A Foodie’s Guide to the Ultimate Parisian Experience

What to do, where to stay and, most importantly, where to eat in Paris

What to do, where to stay and, most importantly, where to eat in Paris

I have two favourite quotes about Paris. From Thomas Jefferson that: “a walk about Paris will provide lessons in history, beauty, and in the point of life,” and from Audrey Hepburn’s character in the movie Sabrina: “Paris is always a good idea.” Both sum it up perfectly. It really doesn’t matter what time of year you go, because the city of light never fails to dazzle.

I was lucky enough to live in Paris for a few months back in 2012, and it’s still one of my absolute favourite places in the world. The architecture is stunning, the food delicious, and I am always charmed by the fussiness of French society, and its many, many rules: always say ‘Bonjour madame/monsieur before saying anything else, never be seen in gym clothes apart from at the gym, always faire les yeux and meet eyes when clinking glasses (to fail to do so condemns all present to seven years bad sex) and so on, and on, and on.

Here are some of my favourite things to do whenever I’m lucky enough to get back to Paris…


1. Arrive by train

I arrived in Paris via the high-speed train from Barcelona (another of my absolute favourite culinary cities. Take a look at the story I wrote last year on where to go, eat and drink there). It’s easy to combine a two-city vacation, and it makes for the most blissful day after a late, crazy night in Barcelona to watch the world unfold past your window on the train which crosses most of the country in just seven hours and nine minutes. The views are just gorgeous: salt marshes and pristine beaches, soft sloping hills and farmlands, cities and eventually the jumble of suburbs leading into Paris. Pack a picnic of Serrano ham, some cheese, bread and perhaps a mini bottle of cava or two, as well as some plump, juicy olives and make the journey one of the most fun parts of your trip.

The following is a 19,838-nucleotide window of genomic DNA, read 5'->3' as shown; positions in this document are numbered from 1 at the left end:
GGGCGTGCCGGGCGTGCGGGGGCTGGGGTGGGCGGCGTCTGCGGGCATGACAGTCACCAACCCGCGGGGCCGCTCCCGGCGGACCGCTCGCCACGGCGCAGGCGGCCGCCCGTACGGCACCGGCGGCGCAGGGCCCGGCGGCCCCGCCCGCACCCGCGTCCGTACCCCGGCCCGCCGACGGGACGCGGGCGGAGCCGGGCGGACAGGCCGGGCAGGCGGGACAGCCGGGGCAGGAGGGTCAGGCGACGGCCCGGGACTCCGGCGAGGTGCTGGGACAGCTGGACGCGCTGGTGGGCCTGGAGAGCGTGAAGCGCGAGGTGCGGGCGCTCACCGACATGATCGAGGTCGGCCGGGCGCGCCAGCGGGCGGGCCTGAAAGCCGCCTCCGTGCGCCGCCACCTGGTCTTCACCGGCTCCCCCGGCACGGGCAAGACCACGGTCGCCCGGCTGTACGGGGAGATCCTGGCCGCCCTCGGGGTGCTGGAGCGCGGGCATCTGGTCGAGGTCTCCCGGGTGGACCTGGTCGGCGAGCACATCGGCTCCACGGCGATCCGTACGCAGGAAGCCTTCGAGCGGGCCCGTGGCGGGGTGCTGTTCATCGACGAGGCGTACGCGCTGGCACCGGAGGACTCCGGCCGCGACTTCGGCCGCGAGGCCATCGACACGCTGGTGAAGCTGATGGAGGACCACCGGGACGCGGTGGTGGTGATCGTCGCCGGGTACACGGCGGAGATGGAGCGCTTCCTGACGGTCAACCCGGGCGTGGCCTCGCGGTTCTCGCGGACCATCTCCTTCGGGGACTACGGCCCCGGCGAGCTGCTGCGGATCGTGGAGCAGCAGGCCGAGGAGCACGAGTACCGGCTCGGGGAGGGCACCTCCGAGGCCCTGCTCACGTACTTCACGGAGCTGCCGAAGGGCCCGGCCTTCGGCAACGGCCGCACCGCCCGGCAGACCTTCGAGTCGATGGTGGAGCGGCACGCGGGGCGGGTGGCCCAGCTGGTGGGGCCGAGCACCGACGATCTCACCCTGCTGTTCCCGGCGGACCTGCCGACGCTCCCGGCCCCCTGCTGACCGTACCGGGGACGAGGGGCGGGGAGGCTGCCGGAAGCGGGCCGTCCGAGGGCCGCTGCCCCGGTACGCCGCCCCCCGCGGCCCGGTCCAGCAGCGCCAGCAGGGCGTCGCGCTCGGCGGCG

2. Stay in an apartment

I love the 18th arrondissement, with the touristy buzz of the Sacré-Cœur, the cobbled winding streets of Montmartre, and the saucy fun of Pigalle with its Moulin Rouge cabaret and sex shops. It’s where I lived when I first moved to the city and I miss that apartment so much!

Forget staying in a hotel! Make like a local and rent through Perfectly Paris to enjoy la vie en rose in the Lamarck-Caulaincourt ‘hood: a hotbed of tiny tempting cheesemongers, patisseries, gift shops, and oh! so many gorgeous little charcuterie, traiteurs and bakeries. Full disclosure, my friend Gail (a transplanted Toronto gal) owns the company, but it is pretty awesome: there’s a reason she has won ‘Paris Villa Rental Specialist’ each year from Conde Nast Traveller since 2008.

I stayed in the Caulaincourt Charm apartment, scoring instant Facebook envy after I posted photos—so cozy, so very Parisian, and just the perfect location right in the heart of everything, with a view over those iconic Paris rooftops. On my first night, I cruised the stores, filling a shopping bag with delicious treats and enjoyed them all back in the apartment, which comes with a handy insider’s guide on everything from the best local wine bar and the best spot for croissants to tips on how to get around the city and what to see and do.


3. Drink cocktails over lunch at Carbon

Although it is tempting to just drink French wine the whole time you’re in Paris, the cocktail scene there is gearing up and making some super fun concoctions. Take a look at the 52 Martinis blog and download the app to make your boozing time in Paris a breeze. I loved the menu at Carbon, a newly opened spot in Le Marias, with its own speakeasy style bar, La Mina, in the basement. I stopped by for lunch and was crazy about the smoked burrata, and the Querida Mia with fino sherry, vermouth, white peach and thyme.

4. Dive into duck confit at Chez Dumonet Josephine